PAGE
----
Past studies have shown that exercise can reduce a woman's risk of getting breast cancer. But researchers wanted to know if exercise could also help women who already have breast cancer, by reducing their risk of death. They found that exercise can help.
One woman whose health was helped by exercise is Susan de Vries, a 43-year-old mother of three. She is in great physical shape, considering that four years ago, she was diagnosed with breast cancer.
"After my mastectomies, [I] got right out there and started walking pretty much right away. I mean, I remember one week after my surgery, walking. I was staying at my parents,' walking down my parents' driveway, very proud of myself that I made it that far," she said.
Now Susan exercises about four hours a week. A new study in the Journal of the American Medical Association says this activity could cut her risk of dying from breast cancer in half.
"Women with breast cancer who walked three to five hours per week were 50-percent less likely to die from breast cancer compared to inactive women with breast cancer," said physician Michelle Holmes of Brigham and Women's Hospital in Boston, who is the lead author of the study. She and colleagues at the hospital studied about 3000 breast cancer patients, tracking their health and exercise habits for up to 18 years or, in several cases, until their deaths.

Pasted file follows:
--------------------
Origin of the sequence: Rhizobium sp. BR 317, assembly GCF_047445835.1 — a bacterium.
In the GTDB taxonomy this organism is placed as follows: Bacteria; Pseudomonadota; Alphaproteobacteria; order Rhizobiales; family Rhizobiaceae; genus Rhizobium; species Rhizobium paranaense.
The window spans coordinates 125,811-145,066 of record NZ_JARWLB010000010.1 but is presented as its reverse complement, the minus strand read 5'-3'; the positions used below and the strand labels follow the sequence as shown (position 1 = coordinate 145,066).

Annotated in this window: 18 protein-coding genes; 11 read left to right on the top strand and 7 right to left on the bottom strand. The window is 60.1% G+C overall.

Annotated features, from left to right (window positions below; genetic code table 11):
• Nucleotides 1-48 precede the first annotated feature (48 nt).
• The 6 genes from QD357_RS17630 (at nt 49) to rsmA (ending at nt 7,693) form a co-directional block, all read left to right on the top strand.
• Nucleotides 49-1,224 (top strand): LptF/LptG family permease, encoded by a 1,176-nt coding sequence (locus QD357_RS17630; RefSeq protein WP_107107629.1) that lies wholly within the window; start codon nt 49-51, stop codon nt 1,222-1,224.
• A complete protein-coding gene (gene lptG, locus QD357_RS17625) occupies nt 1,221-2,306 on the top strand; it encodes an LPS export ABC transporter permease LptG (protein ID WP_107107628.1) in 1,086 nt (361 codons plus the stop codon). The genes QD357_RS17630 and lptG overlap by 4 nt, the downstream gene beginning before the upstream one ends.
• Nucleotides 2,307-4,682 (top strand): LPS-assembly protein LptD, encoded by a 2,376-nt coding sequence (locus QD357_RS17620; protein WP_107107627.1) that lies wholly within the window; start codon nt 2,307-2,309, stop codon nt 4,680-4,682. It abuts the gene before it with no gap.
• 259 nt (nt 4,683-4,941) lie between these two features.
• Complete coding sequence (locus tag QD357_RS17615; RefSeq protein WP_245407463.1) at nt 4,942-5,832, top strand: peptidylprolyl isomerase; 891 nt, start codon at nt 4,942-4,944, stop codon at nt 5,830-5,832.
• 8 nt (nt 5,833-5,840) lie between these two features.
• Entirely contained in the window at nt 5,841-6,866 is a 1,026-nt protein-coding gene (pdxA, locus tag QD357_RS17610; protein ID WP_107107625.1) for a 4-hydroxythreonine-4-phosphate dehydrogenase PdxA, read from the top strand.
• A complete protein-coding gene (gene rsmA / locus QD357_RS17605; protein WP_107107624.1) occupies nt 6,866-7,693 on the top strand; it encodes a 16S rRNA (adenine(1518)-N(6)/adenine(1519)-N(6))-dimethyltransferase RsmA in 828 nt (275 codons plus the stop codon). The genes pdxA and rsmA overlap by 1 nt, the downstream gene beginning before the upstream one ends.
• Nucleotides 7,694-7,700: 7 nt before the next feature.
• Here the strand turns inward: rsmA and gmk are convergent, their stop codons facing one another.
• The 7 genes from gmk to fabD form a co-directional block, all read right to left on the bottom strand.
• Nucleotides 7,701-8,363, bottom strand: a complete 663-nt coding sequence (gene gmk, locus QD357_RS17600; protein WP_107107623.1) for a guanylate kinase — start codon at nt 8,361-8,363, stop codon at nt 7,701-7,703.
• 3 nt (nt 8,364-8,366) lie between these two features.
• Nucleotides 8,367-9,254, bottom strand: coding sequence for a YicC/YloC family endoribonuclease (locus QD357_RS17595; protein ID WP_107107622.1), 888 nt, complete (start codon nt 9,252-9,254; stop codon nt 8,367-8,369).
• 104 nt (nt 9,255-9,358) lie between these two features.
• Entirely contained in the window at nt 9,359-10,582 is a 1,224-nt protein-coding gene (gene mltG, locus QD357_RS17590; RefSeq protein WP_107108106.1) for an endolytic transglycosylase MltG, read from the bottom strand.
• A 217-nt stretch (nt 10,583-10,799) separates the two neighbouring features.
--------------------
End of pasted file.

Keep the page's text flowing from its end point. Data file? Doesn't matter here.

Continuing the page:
"Compared to the most inactive women, just about any amount of physical activity was linked with a lower risk of death from breast cancer," she explained.
But that does not mean breast cancer patients have to become serious athletes.
"If you had asked me before this study, I would have guessed that perhaps more exercise, more benefit, but we did not find that. Women do not have to run marathons to gain the maximum benefit. We found that women who performed activity at the level of walking three to five hours per week gained the most benefit," she added.
There are several reasons why exercise might have this effect. It reduces levels of fat and the female hormone estrogen, which have been linked to breast cancer.
"Physical activity most benefited women who had the kind of cancer that is responsive to hormone levels, and that is the most common kind."
Exercise also bolsters the immune system, which fights disease.
Whatever the reason exercise helps, Ms. de Vries says it makes her feel much better. "I am fighting for my life. It is such an uplifting part of my life that I think the day I can no longer exercise will be a sad one," she said.
Dr. Holmes emphasizes that all the women in the study received standard treatment for breast cancer and that exercise is not a substitute for such treatment.